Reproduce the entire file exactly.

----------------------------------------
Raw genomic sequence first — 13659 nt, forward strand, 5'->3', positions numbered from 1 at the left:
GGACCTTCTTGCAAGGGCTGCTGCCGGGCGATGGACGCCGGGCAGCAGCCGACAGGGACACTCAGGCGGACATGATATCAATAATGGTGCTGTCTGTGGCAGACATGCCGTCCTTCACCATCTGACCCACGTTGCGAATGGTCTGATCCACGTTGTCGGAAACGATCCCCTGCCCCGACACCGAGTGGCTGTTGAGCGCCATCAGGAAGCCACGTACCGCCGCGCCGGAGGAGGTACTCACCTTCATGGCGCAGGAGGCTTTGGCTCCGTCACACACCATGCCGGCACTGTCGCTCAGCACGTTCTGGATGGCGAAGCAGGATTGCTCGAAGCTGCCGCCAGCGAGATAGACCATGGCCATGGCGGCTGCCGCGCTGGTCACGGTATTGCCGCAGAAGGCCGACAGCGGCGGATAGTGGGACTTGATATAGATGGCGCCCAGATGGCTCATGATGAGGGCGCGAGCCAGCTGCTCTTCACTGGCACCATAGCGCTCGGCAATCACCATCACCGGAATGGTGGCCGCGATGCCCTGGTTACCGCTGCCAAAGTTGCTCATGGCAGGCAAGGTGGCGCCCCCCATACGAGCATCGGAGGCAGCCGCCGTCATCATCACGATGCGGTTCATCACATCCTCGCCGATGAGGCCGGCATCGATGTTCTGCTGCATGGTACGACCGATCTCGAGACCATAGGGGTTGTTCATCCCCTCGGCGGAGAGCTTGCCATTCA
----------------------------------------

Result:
Raw genomic sequence first — 13659 nt, forward strand, 5'->3', positions numbered from 1 at the left:
GGACCTTCTTGCAAGGGCTGCTGCCGGGCGATGGACGCCGGGCAGCAGCCGACAGGGACACTCAGGCGGACATGATATCAATAATGGTGCTGTCTGTGGCAGACATGCCGTCCTTCACCATCTGACCCACGTTGCGAATGGTCTGATCCACGTTGTCGGAAACGATCCCCTGCCCCGACACCGAGTGGCTGTTGAGCGCCATCAGGAAGCCACGTACCGCCGCGCCGGAGGAGGTACTCACCTTCATGGCGCAGGAGGCTTTGGCTCCGTCACACACCATGCCGGCACTGTCGCTCAGCACGTTCTGGATGGCGAAGCAGGATTGCTCGAAGCTGCCGCCAGCGAGATAGACCATGGCCATGGCGGCTGCCGCGCTGGTCACGGTATTGCCGCAGAAGGCCGACAGCGGCGGATAGTGGGACTTGATATAGATGGCGCCCAGATGGCTCATGATGAGGGCGCGAGCCAGCTGCTCTTCACTGGCACCATAGCGCTCGGCAATCACCATCACCGGAATGGTGGCCGCGATGCCCTGGTTACCGCTGCCAAAGTTGCTCATGGCAGGCAAGGTGGCGCCCCCCATACGAGCATCGGAGGCAGCCGCCGTCATCATCACGATGCGGTTCATCACATCCTCGCCGATGAGGCCGGCATCGATGTTCTGCTGCATGGTACGACCGATCTCGAGACCATAGGGGTTGTTCATCCCCTCGGCGGAGAGCTTGCCATTCA